Wrasse- only certain species will tolerate others of their own kind, so usually you get one that isn't a big fan of other wrasses around

Anthias-usually need 1 alone, or a group of 4 females with 1 male, so who knows if you even like that idea


Then because you said reef, angels, butterfly, eels, triggers, etc are usually out of the question.

So as long as you go SLOW in stocking, you should be pretty good, because usually the fish will decide when there is too many by attacking the newbie

Likewise, if you can't keep your parameters stable. Don't add another fish until you figure out what's the problem. Your parameters will usually tell you when enough is enough if your fish won't.
 

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+1 on the last post.
I would like to stress that damsels are from hell. I hate em too lol.

And there are some angels that you can get. But mostly she is right.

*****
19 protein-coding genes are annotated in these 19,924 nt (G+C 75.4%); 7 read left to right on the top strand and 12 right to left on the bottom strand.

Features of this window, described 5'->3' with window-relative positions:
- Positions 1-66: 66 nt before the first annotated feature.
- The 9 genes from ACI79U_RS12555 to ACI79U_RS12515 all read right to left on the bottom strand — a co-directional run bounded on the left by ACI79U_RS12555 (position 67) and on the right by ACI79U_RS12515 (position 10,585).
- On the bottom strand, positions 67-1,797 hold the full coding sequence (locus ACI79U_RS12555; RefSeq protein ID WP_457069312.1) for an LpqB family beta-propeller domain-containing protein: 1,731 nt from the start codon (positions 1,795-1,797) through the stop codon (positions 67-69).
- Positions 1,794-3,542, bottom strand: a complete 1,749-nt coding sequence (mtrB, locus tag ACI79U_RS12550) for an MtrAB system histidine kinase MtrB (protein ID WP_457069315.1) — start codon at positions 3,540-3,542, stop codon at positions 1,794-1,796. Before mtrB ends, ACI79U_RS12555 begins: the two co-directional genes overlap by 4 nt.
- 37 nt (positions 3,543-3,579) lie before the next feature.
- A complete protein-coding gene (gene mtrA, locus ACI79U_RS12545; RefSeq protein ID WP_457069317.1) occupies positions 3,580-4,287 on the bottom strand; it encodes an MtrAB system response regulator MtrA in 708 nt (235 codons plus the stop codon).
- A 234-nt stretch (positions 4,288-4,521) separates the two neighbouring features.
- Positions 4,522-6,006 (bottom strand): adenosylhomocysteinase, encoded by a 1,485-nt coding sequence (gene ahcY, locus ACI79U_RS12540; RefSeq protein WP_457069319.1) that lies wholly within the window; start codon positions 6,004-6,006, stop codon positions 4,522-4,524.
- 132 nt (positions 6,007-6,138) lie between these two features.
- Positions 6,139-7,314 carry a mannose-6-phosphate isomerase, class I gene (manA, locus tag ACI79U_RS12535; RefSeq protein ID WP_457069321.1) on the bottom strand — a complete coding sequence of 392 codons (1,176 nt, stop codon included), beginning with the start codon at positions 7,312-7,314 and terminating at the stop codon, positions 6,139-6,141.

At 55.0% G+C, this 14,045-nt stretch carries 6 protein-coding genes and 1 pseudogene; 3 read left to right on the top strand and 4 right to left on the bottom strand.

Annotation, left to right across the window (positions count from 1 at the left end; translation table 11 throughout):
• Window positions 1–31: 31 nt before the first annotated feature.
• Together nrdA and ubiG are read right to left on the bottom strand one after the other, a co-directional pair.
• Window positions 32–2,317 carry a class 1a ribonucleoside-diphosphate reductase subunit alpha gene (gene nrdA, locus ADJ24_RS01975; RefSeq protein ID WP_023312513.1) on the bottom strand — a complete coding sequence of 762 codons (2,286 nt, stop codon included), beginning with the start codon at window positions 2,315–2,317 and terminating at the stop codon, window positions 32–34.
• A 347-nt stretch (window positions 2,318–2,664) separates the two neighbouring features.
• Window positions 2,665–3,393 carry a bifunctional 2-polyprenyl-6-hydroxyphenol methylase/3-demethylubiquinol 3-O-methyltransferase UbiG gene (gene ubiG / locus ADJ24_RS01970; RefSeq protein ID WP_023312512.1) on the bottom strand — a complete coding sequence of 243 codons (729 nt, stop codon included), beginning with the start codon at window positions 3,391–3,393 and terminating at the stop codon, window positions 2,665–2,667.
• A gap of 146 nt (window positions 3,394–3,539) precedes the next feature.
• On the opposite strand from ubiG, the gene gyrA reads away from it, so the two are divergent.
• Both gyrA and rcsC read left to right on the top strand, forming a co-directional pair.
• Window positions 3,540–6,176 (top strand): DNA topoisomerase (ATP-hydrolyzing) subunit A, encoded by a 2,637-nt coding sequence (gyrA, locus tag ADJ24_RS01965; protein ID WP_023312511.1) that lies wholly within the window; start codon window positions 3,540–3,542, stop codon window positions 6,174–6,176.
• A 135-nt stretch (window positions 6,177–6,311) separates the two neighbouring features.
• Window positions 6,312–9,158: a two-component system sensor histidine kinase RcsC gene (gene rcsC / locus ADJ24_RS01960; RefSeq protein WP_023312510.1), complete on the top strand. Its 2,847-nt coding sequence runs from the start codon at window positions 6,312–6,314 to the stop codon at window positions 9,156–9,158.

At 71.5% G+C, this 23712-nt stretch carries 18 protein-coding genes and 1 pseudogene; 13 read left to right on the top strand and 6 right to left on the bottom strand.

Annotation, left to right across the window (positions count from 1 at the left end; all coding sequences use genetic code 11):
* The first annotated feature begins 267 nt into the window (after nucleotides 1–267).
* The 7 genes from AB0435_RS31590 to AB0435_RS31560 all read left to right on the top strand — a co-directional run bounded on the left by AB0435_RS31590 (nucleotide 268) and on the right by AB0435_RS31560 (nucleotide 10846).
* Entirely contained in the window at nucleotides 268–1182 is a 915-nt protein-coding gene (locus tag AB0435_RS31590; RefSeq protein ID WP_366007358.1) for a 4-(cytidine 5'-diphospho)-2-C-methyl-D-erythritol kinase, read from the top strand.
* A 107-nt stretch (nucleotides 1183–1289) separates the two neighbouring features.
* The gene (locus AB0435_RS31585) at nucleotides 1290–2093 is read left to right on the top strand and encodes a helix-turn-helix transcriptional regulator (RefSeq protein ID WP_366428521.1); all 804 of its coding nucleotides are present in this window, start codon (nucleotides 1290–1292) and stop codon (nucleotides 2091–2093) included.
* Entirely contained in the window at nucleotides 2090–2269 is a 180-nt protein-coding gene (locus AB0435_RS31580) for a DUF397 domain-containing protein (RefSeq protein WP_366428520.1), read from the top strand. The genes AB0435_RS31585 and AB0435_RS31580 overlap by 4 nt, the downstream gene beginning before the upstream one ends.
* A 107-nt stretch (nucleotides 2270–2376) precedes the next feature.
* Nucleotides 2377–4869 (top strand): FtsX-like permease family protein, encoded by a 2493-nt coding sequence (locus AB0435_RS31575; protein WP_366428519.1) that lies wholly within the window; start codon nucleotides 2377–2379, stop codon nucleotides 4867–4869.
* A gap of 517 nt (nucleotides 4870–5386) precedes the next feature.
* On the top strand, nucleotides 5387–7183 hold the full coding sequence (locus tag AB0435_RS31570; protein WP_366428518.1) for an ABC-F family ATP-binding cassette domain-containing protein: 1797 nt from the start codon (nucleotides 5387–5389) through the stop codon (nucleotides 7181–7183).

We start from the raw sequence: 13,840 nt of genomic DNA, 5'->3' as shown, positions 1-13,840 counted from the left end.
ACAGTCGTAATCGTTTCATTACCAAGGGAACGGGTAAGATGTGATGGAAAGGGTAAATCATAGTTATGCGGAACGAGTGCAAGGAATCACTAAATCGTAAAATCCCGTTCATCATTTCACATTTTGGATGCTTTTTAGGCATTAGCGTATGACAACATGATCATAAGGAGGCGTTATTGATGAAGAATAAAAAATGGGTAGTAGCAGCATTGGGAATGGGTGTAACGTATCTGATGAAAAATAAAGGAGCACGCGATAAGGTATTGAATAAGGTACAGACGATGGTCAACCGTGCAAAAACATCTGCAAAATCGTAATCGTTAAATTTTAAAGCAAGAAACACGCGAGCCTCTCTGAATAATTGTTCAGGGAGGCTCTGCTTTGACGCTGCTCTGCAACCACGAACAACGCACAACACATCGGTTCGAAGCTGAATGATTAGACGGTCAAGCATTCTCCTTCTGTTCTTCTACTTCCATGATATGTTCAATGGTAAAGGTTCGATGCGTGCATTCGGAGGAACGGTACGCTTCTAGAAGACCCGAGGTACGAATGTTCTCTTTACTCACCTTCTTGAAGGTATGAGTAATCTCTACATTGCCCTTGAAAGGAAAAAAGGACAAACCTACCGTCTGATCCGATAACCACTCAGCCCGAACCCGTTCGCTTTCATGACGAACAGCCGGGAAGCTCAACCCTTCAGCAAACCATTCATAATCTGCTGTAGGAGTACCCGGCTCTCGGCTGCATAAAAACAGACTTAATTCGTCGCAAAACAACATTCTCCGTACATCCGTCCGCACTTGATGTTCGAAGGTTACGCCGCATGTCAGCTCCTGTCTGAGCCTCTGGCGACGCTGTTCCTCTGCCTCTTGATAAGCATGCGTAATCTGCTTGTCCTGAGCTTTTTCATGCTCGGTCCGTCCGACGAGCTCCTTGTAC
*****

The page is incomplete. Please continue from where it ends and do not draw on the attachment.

He also forgot rabbit fish. Pretty good at getting along with other fish. But will not take any bullying from another fish. Usually reef safe. But you can only uave one. ( the foxface is one of my favorites)
 

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+1 on the last post.
I would like to stress that damsels are from hell. I hate em too lol.

And there are some angels that you can get. But mostly she is right.
Lol, yea in my reef tank I have a potters angel, bellus angel, spot breast angel, and a pyramid butterfly, never had one picked at coral...... But as a general rule, no butterfly or angel fish will be 100% ok all of the time.
 

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Discussion Starter · #7 ·